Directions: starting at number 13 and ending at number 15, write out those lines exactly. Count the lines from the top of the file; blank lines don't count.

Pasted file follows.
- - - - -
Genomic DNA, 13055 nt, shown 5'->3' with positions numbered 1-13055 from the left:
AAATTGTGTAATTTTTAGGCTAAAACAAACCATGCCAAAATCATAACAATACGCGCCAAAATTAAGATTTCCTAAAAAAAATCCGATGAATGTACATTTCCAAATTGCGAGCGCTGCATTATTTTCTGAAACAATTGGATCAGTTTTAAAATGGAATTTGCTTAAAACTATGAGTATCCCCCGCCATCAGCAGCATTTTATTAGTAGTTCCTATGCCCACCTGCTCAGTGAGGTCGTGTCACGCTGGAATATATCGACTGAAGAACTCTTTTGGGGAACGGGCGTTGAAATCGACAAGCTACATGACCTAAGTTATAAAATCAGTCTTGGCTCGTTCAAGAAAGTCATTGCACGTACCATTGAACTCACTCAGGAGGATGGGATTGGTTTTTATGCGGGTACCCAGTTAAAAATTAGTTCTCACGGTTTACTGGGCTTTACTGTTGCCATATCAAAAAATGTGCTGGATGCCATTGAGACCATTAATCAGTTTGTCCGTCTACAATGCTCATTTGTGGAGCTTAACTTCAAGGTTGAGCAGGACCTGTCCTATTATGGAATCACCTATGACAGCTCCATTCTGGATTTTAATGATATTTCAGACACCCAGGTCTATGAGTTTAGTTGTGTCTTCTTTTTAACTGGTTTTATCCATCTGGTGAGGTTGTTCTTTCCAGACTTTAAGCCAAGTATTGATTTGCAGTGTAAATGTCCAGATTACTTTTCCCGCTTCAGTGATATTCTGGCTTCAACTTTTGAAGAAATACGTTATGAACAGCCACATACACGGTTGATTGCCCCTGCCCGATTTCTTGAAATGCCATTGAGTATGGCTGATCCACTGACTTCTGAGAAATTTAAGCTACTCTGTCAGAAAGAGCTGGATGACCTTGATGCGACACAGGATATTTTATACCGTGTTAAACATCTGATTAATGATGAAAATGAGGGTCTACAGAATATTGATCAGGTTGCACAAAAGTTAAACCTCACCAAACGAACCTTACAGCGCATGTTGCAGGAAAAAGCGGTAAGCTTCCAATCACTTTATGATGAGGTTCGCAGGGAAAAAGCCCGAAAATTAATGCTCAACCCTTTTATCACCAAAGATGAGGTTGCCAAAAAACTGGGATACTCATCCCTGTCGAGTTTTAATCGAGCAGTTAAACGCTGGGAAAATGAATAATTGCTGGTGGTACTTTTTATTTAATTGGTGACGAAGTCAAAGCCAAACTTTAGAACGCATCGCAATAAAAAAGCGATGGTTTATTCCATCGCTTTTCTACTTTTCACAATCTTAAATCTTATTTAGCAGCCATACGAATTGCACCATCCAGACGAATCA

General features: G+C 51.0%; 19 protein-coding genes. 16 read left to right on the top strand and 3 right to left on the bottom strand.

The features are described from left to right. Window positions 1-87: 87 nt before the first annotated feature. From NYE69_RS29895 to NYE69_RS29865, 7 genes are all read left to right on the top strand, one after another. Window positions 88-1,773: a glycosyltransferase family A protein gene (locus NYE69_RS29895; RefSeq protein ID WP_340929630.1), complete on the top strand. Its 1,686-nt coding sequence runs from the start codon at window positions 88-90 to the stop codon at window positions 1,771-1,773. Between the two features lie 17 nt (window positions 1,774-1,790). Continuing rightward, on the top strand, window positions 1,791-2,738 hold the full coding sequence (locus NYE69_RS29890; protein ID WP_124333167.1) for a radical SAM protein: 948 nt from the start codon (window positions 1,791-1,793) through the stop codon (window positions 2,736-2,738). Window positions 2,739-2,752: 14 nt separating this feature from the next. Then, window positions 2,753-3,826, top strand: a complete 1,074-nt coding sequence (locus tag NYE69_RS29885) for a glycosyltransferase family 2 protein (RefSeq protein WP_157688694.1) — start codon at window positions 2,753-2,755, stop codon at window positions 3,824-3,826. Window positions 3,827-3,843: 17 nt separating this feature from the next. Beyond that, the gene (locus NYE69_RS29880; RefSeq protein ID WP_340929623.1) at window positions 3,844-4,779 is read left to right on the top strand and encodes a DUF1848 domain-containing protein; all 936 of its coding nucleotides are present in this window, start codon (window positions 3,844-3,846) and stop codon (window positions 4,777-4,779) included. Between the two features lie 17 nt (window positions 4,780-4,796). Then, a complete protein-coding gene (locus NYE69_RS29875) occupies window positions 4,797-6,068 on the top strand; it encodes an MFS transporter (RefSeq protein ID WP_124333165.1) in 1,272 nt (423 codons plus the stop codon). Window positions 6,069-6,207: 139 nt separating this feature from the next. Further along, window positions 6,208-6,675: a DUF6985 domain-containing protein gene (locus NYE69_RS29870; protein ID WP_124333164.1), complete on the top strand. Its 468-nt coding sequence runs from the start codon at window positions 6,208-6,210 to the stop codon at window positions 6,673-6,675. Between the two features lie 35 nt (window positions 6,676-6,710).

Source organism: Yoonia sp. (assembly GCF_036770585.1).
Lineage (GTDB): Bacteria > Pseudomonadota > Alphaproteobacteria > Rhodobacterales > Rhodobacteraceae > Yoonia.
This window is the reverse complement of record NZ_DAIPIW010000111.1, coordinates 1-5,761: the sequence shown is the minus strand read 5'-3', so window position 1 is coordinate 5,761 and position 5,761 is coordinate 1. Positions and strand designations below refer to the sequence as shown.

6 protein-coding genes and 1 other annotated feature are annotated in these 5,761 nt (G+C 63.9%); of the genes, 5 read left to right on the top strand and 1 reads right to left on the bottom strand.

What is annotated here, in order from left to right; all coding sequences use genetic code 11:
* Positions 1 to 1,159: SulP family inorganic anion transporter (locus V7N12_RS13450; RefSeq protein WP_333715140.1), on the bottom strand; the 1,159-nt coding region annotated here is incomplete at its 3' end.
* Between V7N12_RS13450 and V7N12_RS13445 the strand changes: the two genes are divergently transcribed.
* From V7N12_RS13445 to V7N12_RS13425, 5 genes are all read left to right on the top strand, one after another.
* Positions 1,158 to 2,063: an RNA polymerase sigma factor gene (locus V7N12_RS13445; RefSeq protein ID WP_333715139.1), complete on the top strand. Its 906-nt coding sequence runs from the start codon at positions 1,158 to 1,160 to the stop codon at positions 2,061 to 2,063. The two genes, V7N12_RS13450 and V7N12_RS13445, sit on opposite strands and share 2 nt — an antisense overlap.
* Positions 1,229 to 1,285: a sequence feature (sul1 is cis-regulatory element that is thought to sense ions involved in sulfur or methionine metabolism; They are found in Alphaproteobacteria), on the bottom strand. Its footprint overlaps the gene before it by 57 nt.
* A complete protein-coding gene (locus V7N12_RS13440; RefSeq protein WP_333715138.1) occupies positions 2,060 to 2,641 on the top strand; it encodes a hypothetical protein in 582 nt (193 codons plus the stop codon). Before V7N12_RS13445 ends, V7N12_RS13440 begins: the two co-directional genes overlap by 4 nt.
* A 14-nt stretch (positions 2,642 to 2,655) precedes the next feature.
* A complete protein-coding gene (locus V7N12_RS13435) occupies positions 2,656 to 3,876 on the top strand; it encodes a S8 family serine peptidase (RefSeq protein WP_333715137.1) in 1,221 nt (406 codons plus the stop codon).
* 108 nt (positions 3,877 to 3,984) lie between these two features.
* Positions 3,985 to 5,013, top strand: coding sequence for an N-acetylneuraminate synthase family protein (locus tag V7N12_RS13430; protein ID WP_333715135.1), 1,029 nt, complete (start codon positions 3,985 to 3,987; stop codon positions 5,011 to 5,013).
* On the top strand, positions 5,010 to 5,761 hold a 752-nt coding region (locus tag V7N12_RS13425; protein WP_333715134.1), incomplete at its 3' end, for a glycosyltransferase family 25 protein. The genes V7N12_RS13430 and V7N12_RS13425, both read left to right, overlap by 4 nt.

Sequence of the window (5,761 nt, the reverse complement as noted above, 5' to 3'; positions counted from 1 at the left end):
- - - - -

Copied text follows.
* Positions 1,158 to 2,063: an RNA polymerase sigma factor gene (locus V7N12_RS13445; RefSeq protein ID WP_333715139.1), complete on the top strand. Its 906-nt coding sequence runs from the start codon at positions 1,158 to 1,160 to the stop codon at positions 2,061 to 2,063. The two genes, V7N12_RS13450 and V7N12_RS13445, sit on opposite strands and share 2 nt — an antisense overlap.
* Positions 1,229 to 1,285: a sequence feature (sul1 is cis-regulatory element that is thought to sense ions involved in sulfur or methionine metabolism; They are found in Alphaproteobacteria), on the bottom strand. Its footprint overlaps the gene before it by 57 nt.
* A complete protein-coding gene (locus V7N12_RS13440; RefSeq protein WP_333715138.1) occupies positions 2,060 to 2,641 on the top strand; it encodes a hypothetical protein in 582 nt (193 codons plus the stop codon). Before V7N12_RS13445 ends, V7N12_RS13440 begins: the two co-directional genes overlap by 4 nt.